Conoco's decision this week to cancel a potentially lucrative oil deal with Iran bodes well for American business and American politics.
A Houston based subsidiary of the Du Pont corporation, Conoco won a contract with the Iranian government to develop two off-shore oil fields in the Persian Gulf in a deal reputedly worth approximately one billion dollars.
No sooner had Conoco announced the contract than voices of protest mounted, both in the Clinton Administration and in the Du Pont corporation itself. While Conoco's deal did not represent a violation of American law (the oil from the fields was not to be brought into the United States) it did constitute a gross violation of the spirit' of American policy Vis-a-vis the Islamic regime in Iran.
The Clinton Administration's opposition to the deal was intense, culminating in the president's decision to employ the somewhat obscure International Emergency Economic Power Act to challenge its legality.
The White House's vigor on this matter was justified if a bit extraordinary. Iran is undoubtedly the single largest threat to the Middle East's regional stability. In addition to its tireless campaign to produce weapons of mass-destruction, Iran sponsors Islamist terror worldwide, most notably of last in Algeria and the West Bank.
The administration could not simply stay silent on this matter. It would have been politically--not to say morally--untenable for the White House to pursue a peaceful resolution to the Arab-Israeli conflict, all the while turning a blind eye to American investment in the one country most adamantly opposed to that peace.
The Clinton administration's offensive (its show of force this past week was nothing less) showed considerable fortitude in spite of an ostensible inconsistency. Why should Iran prove the exception to the 'rule' that currently prevails in American foreign policy making? That rule, most evident in American dealings with China, essentially states that the way to topple an authoritarian regime is through its markets. Western-style democracies and respect for human rights grow out of thriving western style economies, runs this logic.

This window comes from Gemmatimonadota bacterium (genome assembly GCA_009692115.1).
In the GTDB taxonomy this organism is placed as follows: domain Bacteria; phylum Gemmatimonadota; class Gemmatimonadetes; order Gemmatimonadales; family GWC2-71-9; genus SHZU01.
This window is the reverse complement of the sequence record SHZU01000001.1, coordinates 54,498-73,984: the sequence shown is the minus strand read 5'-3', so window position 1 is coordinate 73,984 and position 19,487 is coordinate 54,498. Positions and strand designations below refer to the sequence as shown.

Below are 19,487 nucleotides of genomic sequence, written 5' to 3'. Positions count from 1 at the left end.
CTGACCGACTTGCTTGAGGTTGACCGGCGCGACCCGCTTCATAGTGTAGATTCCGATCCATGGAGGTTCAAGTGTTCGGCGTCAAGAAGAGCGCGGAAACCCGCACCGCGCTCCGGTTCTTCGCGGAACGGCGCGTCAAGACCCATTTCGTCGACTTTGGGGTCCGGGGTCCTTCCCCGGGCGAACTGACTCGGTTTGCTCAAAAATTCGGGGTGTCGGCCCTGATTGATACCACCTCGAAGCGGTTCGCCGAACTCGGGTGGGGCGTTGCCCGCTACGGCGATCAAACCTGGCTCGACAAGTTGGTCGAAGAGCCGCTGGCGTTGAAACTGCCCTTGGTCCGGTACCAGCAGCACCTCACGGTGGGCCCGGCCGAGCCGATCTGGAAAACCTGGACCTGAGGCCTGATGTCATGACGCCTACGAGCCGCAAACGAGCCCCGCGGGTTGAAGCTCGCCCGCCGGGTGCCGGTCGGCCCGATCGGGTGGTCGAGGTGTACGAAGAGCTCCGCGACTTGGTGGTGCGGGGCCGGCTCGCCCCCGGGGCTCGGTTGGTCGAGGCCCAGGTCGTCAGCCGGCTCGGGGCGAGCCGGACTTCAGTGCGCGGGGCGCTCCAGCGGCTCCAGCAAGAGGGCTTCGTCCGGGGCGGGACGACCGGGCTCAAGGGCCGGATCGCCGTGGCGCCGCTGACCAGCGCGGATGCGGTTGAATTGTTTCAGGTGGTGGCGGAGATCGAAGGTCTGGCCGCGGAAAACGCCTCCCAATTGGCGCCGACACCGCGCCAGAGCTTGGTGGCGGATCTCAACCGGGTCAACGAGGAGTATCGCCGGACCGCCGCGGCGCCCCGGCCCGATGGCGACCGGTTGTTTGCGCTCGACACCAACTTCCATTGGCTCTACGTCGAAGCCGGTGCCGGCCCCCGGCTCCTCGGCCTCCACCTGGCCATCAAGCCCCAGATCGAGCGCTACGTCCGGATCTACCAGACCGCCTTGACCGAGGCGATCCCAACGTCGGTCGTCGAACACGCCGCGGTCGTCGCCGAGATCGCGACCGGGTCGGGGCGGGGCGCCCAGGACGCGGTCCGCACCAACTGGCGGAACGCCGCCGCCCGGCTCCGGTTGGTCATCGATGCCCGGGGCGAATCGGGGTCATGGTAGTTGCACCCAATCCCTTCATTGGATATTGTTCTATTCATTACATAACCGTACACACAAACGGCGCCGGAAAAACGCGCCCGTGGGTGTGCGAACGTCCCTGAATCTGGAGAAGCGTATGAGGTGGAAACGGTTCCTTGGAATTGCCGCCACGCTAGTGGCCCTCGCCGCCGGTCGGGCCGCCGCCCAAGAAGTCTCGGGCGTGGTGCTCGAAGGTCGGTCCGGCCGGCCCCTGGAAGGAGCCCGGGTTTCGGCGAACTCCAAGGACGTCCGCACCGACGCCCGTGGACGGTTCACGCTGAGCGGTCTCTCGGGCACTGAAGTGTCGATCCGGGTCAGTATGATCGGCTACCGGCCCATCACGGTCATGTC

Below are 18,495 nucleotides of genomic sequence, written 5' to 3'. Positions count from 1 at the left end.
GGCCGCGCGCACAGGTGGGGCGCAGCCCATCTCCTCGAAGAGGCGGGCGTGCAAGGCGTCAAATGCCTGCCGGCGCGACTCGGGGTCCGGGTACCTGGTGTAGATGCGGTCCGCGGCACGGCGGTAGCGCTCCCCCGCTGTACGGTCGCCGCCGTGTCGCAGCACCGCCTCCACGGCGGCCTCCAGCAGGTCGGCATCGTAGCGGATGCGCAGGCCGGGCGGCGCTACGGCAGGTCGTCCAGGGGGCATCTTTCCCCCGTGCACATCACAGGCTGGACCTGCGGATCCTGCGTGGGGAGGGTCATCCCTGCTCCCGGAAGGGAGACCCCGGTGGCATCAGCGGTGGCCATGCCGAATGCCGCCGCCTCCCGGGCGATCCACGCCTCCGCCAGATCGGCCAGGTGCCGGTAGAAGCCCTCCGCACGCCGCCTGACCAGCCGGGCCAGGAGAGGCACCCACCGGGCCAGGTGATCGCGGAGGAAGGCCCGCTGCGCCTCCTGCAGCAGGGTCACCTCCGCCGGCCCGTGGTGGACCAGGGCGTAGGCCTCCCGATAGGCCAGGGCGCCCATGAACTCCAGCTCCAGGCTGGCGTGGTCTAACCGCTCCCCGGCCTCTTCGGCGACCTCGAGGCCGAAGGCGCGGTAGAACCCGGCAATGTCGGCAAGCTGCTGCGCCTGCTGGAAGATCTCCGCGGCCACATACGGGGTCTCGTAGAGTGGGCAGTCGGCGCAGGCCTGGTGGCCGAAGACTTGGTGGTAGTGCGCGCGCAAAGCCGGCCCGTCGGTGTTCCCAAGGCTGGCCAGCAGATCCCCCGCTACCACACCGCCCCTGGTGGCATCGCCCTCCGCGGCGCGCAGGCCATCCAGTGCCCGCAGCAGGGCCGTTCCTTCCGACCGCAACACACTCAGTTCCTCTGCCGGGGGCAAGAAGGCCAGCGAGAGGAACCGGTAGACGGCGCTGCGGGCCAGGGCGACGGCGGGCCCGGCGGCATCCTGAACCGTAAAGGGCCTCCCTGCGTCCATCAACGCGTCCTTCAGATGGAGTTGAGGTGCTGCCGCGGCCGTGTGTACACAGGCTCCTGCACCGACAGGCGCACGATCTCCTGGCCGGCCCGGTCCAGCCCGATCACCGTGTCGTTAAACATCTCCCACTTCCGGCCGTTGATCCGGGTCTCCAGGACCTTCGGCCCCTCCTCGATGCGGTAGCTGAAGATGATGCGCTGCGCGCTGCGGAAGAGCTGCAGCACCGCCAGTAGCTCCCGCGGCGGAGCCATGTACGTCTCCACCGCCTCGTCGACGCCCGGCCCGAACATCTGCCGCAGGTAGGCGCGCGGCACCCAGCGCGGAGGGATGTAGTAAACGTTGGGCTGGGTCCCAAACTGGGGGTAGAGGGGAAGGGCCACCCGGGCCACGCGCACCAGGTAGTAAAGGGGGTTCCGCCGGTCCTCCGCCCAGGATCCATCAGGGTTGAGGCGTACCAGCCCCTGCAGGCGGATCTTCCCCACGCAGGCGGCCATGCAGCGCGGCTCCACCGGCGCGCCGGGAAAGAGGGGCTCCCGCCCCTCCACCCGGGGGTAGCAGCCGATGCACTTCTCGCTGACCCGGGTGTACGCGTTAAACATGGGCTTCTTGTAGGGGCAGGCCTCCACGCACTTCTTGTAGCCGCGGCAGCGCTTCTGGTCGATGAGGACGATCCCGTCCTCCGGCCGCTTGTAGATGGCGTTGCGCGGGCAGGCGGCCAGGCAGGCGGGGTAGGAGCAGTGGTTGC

Although it is still unclear whether this rule actually obtains, it is noteworthy that the White House has acknowledged that there are limits to its application. Iran belongs to a select group of countries that are, in the words of an administration official quoted in this week's New York Times, "beyond the pale."
Two reasons for this distinction leap to mind. First, Iran, unlike China, does not represent a vast market. We have no reason to compromise our standards if there is no profit to be reaped. Second, Iran's sponsorship of international terrorism is not analogous to China's disregard for human rights. The latter materially threatens only the Chinese; the former, the entire world.
The questions raised by a foreign policy issue like the Conoco deal do not admit of tidy solutions. Faced with the option of making an important (if symbolic) point or maintaining a stubbornly consistent foreign policy vis-a-vis all authoritarian regimes, the Clinton Administration chose the former. It was a correct decision.
The Clinton White House is often criticized for its inability to articulate lucid, precise foreign policy objectives that can be applied to the entire gamut of negging international conflicts. Yet that criticism fails to acknowledge that in the post-Cold War era, it is utterly impossible to define foreign policy in terms of inviolate formulas.
It is not difficult to tick off a long list of the Clinton Adminitration's foreign policy snafus. Yet it is meaningless to criticize the adminstration's strategies if we cannot also acknowledge foreign policy successes.
The White House's handling of the Conoco affair is an example of one such success. The administration displayed fortitude and foresight in blocking a deal that would have compromised vital American intersts at home and abroad. If only the policy wars were as easy as the battles.
Samuel J. Rascoff's column appears on alternate Fridays.
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